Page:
Winter is right around the corner and for Kansas homes with basement sump pumps, so are the potential cold-weather problems that could result in basement flooding.
Though people typically think of summertime storms as the most common cause of basement water intrusions, it is also essential to recognize the problems that come with the colder temperatures.
Understand the wintertime risks that can cause a flooded basement and why the easiest basement sump pump solution is winterization before the freezing temperatures set in.
How Does Basement Water Intrusion Happen In The Winter?
The three reasons why any home might experience basement water intrusion during the cold weather season are sporadic heavy rains, blizzards, and ice formation.
As the temperatures start to dip and the storm season passes, it is important for homeowners with basement sump pumps to realize that an occasional heavy rain, even as nighttime temperatures go below freezing, can cause flooding once the ground freezes.
Heavy snowfalls like blizzards can produce a large amount of water that cannot be absorbed into the frozen ground once that snow begins to melt.
Ice formation due to rain and snowfall can cause damage to a home foundation, allowing water to seep in through foundation cracks and defects.
Noting these possibilities, homeowners must keep their sump pump systems working correctly throughout the cold season by winterizing them ahead of time.
Winterize Basement Sump Pumps To Prevent Freezing
Sump pumps are often overlooked when homeowners perform their pre-season maintenance to prepare their homes for winter.
This critical error can result in basement water intrusion due to pump freezing, making the sump system inoperable.
The best basement sump pump solution to prevent accidental wintertime flooding is to winterize sump pumps to prevent them from freezing, keeping them at the ready should snowmelt, ice formation, or even an odd winter rainstorm become an issue.
Winterize any basement sump pump by following these simple tips:
- Never Unplug The Pump - Do not assume that basement flooding cannot happen in the winter and that the pump is not necessary. Keep it plugged in and ready to function should the need arise.
- Remove The Discharge Hose - The discharge hose that connects to the discharge pipe is the component that is most likely to freeze in winter and render the pump inoperable. Worse yet, should basement water intrusion happen and the hose be frozen, it could cause the pump to burn out as it attempts to force discharge water through the hose. Remove the hose and replace it in the spring, when the threat of freezing has passed.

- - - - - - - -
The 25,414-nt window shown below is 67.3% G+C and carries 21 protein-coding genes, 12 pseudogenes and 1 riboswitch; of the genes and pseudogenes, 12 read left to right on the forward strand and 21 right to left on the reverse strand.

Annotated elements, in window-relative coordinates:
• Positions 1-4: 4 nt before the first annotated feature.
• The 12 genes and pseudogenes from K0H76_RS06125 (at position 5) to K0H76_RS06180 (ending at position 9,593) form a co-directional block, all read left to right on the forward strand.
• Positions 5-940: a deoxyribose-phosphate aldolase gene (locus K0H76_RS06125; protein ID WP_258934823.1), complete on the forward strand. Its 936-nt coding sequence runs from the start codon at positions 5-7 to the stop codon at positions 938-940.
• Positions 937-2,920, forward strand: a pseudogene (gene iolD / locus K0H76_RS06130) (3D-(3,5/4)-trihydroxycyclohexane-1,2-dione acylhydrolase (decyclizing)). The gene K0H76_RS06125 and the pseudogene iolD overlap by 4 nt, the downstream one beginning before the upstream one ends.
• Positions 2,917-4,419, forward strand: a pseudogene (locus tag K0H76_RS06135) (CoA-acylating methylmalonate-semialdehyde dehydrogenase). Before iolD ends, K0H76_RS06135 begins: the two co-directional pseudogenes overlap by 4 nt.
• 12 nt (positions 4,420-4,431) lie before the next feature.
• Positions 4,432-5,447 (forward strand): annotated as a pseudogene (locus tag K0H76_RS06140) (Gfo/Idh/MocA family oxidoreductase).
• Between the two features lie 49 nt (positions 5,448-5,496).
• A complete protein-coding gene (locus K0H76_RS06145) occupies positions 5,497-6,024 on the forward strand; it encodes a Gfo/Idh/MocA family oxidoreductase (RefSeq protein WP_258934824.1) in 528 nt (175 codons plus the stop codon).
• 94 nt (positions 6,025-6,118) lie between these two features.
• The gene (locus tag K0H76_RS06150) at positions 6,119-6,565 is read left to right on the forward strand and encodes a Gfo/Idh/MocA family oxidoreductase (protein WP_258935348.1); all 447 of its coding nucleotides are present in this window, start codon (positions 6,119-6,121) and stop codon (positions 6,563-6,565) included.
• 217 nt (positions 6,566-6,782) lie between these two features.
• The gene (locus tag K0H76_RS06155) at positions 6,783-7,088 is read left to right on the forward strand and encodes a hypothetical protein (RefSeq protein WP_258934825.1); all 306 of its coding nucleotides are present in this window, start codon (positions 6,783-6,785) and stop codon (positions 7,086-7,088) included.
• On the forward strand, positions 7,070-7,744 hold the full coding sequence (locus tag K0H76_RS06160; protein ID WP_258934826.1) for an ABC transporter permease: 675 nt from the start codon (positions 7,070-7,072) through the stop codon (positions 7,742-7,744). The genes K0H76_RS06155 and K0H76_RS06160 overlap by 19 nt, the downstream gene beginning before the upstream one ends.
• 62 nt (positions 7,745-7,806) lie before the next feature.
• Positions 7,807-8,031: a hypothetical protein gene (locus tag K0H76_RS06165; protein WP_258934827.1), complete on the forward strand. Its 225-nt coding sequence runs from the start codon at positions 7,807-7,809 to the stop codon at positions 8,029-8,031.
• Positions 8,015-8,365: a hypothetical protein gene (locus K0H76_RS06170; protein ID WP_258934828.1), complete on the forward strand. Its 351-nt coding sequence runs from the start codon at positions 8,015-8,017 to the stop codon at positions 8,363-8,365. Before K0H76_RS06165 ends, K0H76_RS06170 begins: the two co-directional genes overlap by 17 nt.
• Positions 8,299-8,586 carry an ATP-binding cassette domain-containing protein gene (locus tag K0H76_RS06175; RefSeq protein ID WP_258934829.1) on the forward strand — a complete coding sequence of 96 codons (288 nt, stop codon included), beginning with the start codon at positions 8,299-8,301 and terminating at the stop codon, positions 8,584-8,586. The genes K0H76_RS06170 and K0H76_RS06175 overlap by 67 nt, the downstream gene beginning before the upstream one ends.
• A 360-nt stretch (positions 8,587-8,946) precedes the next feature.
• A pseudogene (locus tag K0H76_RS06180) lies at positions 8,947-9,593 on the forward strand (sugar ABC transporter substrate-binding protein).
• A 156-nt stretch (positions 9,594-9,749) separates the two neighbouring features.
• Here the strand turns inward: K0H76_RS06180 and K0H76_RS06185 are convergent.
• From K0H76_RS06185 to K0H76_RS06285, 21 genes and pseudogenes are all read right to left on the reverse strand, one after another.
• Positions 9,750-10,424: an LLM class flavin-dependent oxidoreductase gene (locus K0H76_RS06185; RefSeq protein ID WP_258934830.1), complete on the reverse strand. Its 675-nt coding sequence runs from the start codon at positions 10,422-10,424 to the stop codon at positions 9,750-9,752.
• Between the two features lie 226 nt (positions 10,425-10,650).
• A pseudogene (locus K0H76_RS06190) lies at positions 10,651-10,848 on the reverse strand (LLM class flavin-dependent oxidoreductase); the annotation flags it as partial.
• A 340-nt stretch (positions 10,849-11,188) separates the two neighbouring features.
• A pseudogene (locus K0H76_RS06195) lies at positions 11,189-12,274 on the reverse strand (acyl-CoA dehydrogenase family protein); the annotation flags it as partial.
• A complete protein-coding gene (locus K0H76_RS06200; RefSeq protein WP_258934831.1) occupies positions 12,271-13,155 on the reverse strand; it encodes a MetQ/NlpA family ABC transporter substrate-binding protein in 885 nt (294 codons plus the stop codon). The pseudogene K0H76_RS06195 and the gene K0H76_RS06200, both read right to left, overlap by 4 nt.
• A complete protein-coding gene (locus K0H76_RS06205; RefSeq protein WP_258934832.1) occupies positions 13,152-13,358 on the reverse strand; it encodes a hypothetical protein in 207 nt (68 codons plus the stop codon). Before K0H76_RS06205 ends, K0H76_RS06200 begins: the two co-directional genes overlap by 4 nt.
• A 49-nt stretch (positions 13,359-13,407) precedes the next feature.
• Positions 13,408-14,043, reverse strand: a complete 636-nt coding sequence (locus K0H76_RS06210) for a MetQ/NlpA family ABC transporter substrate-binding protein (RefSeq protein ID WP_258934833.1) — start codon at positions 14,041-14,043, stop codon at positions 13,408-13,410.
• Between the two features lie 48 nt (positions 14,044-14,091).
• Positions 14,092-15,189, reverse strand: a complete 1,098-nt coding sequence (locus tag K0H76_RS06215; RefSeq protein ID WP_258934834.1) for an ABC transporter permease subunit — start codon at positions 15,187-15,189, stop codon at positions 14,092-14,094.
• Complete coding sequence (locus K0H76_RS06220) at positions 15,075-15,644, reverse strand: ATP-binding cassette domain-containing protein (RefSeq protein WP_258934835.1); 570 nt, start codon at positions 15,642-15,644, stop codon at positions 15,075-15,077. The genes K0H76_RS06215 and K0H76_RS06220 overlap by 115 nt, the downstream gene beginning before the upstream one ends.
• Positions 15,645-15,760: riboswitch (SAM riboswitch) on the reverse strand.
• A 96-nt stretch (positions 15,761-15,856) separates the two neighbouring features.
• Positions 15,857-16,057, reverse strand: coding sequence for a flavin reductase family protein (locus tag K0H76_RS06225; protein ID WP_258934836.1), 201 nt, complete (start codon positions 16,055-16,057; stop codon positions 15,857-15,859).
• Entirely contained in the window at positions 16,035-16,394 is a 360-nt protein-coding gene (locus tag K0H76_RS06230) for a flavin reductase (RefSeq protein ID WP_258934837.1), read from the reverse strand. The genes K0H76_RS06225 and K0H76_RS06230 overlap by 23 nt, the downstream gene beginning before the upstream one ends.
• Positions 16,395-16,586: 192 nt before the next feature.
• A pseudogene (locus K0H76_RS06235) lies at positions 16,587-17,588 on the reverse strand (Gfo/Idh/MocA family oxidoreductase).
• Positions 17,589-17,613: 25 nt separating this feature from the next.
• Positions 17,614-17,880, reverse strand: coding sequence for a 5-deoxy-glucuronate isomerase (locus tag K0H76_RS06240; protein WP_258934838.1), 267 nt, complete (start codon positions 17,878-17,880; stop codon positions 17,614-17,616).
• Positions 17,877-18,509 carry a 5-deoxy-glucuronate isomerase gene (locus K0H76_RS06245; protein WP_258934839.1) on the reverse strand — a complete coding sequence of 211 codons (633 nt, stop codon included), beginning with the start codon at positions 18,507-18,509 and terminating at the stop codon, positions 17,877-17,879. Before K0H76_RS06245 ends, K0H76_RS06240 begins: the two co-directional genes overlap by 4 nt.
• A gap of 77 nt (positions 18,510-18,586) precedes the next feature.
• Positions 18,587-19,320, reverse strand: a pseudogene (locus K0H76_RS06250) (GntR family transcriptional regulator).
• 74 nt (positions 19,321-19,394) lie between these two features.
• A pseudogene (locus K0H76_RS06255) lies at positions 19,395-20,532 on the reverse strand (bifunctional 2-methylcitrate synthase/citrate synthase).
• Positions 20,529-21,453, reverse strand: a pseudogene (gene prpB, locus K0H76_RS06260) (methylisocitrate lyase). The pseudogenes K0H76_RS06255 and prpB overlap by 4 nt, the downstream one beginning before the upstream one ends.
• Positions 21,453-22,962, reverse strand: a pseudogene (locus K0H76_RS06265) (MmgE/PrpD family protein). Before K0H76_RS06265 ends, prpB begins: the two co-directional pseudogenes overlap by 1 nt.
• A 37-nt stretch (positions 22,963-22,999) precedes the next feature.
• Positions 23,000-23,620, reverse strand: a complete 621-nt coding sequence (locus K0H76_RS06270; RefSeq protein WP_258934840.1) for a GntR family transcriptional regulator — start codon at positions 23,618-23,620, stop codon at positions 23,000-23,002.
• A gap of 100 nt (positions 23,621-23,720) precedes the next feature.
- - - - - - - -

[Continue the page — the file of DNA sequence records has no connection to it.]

- Keep Heat On In The Basement - Prevent the pump and discharge pipe as well as other plumbing from freezing by keeping the basement warm throughout the winter.
- Keep The Sump Pit Clear - Clean out the sump pit of any debris heading into winter so there is nothing to block the pump or discharge pipe.
- Test The Pump Regularly - Periodically test the pump in colder weather to ensure it is functional should basement water intrusion occur after a major snowmelt or other presence of water.
- Be Sure Discharge Pipe Drains Away - Make sure the drainage pipe that extends from inside the basement exits at a place where water drains down and away from the home foundation to make water evacuation easier and prevent foundation problems.
Winterization - An Essential Basement Sump Pump Solution
Though it is easy to assume a basement sump pump is not necessary during the cold Kansas winter, homes can still experience flooding after heavy snow, ice formation, and even an unexpected rainstorm after the ground has frozen.
The easiest way to prepare for this type of basement water intrusion is to take a few minutes to winterize sump pumps and keep them operational all year.
Prevent sump pump freezing using these easy steps and protect homes from unexpected wintertime flooding!